Whether it was childhood immaturity or the way in which Christianity was presented, nothing ignited. I do not remember the Gospels, only the darkest bits of the Old Testament. 'And Moses stretched out his hand and there was a thick darkness . . . and for three days they saw not one another.'
I do, however, remember the tall Christmas tree. It was like a burst of light. It smelt of pine forests and had real candles, and the same annual stars and shining baubles gave out a kind of love because they were familiar. A child cannot take in the whole detail of such a tall tree. But the light shone in the darkness and there was a mystery. It was that mystery that gave it life.
Years later I went to Greece and found people and places of such holiness that the words of Christ and of the Scriptures took on a beauty and a reality which I had never understood before. Faith in the great Byzantine tradition of Eastern Orthodoxy is undiluted. It was the humility and strength together that made the impact.
The teachings of the Holy Fathers and the writings of the Greek and Russian Saints were there and liturgical language had the scholarship and sacredness to express divinity. The ineffable, unchanging nature and love of God was held in awesome dignity, amid the icons, candlelight and constant prayer.
Christmas Vigil in the Russian Orthodox Church starts in darkness as the Hours are read, the prophecies from Isaiah (viii, 8-12; ix, 2-7). There is an expectation, a half-hidden excitement, as glimpses of joy and light pierce into the darkness three times. Then the darkness gives way to light, the Royal Doors are flung open and the choir sings, 'God is with us, understand all ye nations and submit yourselves] God is with us]'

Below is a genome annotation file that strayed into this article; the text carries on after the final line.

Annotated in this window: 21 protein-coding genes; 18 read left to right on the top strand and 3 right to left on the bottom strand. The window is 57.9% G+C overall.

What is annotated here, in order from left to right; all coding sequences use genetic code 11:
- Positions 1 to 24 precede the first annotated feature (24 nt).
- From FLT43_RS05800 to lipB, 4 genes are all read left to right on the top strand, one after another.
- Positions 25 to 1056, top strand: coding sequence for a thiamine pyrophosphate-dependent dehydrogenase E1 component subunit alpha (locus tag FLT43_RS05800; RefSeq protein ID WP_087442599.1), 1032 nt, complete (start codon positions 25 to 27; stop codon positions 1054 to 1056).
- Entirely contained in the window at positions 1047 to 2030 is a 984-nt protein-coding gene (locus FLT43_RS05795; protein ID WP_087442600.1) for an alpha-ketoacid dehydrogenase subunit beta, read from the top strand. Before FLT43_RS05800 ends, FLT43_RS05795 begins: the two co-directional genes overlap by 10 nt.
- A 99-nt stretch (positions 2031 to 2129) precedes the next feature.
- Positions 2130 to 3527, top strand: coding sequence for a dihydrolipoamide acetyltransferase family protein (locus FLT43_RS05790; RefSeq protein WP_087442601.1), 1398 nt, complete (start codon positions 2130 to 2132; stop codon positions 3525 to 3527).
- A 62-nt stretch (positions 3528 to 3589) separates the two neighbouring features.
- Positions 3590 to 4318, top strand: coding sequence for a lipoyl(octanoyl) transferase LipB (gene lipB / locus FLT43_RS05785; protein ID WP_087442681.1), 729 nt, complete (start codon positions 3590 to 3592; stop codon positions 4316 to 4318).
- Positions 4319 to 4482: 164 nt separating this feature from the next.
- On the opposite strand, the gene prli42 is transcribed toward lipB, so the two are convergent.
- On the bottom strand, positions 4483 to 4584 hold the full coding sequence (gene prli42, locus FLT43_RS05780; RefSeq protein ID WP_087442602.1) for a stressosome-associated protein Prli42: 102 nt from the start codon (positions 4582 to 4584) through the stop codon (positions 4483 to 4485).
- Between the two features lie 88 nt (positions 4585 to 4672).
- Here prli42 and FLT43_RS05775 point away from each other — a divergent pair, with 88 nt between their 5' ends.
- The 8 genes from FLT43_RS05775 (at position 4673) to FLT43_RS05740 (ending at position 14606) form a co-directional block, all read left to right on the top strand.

In order to perceive fully the mystery of the Incarnation, Orthodox Christmas is preceded by a period of fasting and prayer which is sombre and lenten. Man's cruelty is foreshadowed. The implication of the Cross and its tragedy cannot be separated from the joy of the birth of Christ. And it is this enormity, spanning space and time, that can make the tinsel and commercialism of our Western Christmas seem garish and dissonant.
At the time of Christ's birth there was great evil in the world. The Fathers tell us that evil is not a nature but a state of nature. It is parasitical. That same darkness is with us now as secularism seeps into our culture. The insidious movement of the First Serpent writhes through current thinking, igniting the innocent, encouraging the malevolent and feeding psyches not with images of holiness and purity, but often with distorted and terrible images which are a revolt against God.
The good shine like lights in the darkness, but the cynical find ways to shut out these lights.
At Christmas we concentrate on Christ the Babe, the Lamb of God. Fulton Sheen, in his Life of Christ, shows the other side of Him - the virile leader whom we need today,
who will blast the unfruitful fig tree; who will talk of crosses and sacrifices and whose voice will be like the voice of the raging sea. But He will not allow us to pick and choose among His words discarding the hard ones and accepting the ones that please our fancy. We need a Christ who will restore moral indignation, who will make us hate evil with a passionate intensity and love goodness to a point where we can drink death like water.
Being separated from God is unnatural, an empty shell, a dying out. After the crumpled wrapping paper has been thrown away perhaps we should think again on the gift of the Incarnation and its Divine action.
This Christmas there is an icon on my desk of Saint Silouan the Athonite and he holds a scroll with the following words: 'I pray Thee O merciful Lord for all the peoples of the earth that they may come to know Thee by Thy Holy Spirit.'
Margaret, Viscountess Long is a member of the Russian Orthodox Church.